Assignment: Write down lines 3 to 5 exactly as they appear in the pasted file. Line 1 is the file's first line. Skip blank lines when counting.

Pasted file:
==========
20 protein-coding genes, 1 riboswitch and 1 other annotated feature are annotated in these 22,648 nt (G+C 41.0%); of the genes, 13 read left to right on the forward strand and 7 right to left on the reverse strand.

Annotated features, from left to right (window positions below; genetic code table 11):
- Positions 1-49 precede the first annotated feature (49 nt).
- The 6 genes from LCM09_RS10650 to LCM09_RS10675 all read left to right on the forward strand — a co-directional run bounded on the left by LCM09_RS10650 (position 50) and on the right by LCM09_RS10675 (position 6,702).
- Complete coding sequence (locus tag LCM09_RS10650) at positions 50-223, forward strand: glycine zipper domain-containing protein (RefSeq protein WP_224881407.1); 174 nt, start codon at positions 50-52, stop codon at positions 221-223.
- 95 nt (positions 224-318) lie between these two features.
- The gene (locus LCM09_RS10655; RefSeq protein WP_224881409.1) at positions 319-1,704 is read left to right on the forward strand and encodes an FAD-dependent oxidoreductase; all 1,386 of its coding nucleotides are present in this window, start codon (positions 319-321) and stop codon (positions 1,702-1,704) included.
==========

- Positions 1-49 precede the first annotated feature (49 nt).
- The 6 genes from LCM09_RS10650 to LCM09_RS10675 all read left to right on the forward strand — a co-directional run bounded on the left by LCM09_RS10650 (position 50) and on the right by LCM09_RS10675 (position 6,702).
- Complete coding sequence (locus tag LCM09_RS10650) at positions 50-223, forward strand: glycine zipper domain-containing protein (RefSeq protein WP_224881407.1); 174 nt, start codon at positions 50-52, stop codon at positions 221-223.